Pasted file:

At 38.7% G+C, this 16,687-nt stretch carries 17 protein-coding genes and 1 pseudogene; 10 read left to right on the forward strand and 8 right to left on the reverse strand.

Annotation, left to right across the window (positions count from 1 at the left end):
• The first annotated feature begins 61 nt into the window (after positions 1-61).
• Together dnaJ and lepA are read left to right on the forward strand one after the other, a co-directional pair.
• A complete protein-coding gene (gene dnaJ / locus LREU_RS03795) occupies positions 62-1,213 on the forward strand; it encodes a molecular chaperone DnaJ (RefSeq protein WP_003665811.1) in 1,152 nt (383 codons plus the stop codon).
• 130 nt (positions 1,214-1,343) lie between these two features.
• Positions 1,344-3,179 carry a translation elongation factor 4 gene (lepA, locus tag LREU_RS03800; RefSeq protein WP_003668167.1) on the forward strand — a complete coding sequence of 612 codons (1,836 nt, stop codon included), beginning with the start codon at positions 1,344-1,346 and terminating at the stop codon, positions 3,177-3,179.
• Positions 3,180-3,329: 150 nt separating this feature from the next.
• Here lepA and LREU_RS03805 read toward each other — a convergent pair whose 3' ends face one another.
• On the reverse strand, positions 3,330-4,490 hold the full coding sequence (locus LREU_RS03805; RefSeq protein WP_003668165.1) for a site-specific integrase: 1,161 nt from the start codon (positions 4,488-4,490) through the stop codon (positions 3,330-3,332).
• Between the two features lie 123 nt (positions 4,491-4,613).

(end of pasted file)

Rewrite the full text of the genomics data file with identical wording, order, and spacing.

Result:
At 38.7% G+C, this 16,687-nt stretch carries 17 protein-coding genes and 1 pseudogene; 10 read left to right on the forward strand and 8 right to left on the reverse strand.

Annotation, left to right across the window (positions count from 1 at the left end):
• The first annotated feature begins 61 nt into the window (after positions 1-61).
• Together dnaJ and lepA are read left to right on the forward strand one after the other, a co-directional pair.
• A complete protein-coding gene (gene dnaJ / locus LREU_RS03795) occupies positions 62-1,213 on the forward strand; it encodes a molecular chaperone DnaJ (RefSeq protein WP_003665811.1) in 1,152 nt (383 codons plus the stop codon).
• 130 nt (positions 1,214-1,343) lie between these two features.
• Positions 1,344-3,179 carry a translation elongation factor 4 gene (lepA, locus tag LREU_RS03800; RefSeq protein WP_003668167.1) on the forward strand — a complete coding sequence of 612 codons (1,836 nt, stop codon included), beginning with the start codon at positions 1,344-1,346 and terminating at the stop codon, positions 3,177-3,179.
• Positions 3,180-3,329: 150 nt separating this feature from the next.
• Here lepA and LREU_RS03805 read toward each other — a convergent pair whose 3' ends face one another.
• On the reverse strand, positions 3,330-4,490 hold the full coding sequence (locus LREU_RS03805; RefSeq protein WP_003668165.1) for a site-specific integrase: 1,161 nt from the start codon (positions 4,488-4,490) through the stop codon (positions 3,330-3,332).
• Between the two features lie 123 nt (positions 4,491-4,613).